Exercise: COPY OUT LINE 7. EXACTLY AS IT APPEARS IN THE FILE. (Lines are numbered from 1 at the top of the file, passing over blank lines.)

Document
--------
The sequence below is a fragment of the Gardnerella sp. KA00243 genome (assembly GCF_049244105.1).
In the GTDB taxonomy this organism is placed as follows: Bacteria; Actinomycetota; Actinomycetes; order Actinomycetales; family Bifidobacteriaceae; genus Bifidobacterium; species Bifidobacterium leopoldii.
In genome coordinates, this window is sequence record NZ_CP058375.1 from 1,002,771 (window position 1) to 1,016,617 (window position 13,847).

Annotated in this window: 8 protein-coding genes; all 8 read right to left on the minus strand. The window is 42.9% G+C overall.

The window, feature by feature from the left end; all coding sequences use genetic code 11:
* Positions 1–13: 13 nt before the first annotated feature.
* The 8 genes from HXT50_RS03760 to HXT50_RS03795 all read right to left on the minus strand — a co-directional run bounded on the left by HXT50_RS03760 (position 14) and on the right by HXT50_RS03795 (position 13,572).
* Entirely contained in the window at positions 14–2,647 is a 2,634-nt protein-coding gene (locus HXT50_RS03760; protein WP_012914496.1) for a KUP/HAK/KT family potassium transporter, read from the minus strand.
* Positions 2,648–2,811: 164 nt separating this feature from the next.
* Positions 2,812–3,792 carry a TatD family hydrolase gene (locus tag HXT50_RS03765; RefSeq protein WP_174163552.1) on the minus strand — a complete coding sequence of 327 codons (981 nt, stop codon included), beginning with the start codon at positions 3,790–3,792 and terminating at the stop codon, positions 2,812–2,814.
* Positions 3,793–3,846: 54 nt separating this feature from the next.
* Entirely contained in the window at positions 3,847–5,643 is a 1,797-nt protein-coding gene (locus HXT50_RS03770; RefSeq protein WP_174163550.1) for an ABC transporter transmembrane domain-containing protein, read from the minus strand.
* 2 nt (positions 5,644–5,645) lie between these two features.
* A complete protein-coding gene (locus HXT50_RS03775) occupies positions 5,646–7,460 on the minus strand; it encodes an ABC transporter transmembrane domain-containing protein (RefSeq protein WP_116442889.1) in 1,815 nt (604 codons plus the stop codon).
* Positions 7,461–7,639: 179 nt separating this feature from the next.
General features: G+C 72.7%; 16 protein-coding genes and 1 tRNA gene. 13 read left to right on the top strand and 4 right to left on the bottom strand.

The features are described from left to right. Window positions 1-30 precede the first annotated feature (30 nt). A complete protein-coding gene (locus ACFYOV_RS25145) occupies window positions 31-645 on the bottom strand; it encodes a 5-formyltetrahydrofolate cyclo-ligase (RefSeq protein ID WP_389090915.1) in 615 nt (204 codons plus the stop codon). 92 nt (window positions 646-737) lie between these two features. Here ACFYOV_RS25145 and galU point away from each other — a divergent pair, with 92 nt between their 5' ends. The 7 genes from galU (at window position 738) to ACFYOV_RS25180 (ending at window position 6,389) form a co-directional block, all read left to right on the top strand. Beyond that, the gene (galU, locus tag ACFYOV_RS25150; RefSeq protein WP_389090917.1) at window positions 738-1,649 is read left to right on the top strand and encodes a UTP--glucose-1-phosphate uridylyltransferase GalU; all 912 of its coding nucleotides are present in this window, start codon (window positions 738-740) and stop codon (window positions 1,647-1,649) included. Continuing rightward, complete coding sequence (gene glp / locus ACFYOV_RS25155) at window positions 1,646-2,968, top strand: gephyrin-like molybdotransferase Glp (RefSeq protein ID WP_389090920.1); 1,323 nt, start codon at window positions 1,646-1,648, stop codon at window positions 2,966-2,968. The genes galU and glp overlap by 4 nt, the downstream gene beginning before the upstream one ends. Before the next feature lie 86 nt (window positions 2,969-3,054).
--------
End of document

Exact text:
* The 8 genes from HXT50_RS03760 to HXT50_RS03795 all read right to left on the minus strand — a co-directional run bounded on the left by HXT50_RS03760 (position 14) and on the right by HXT50_RS03795 (position 13,572).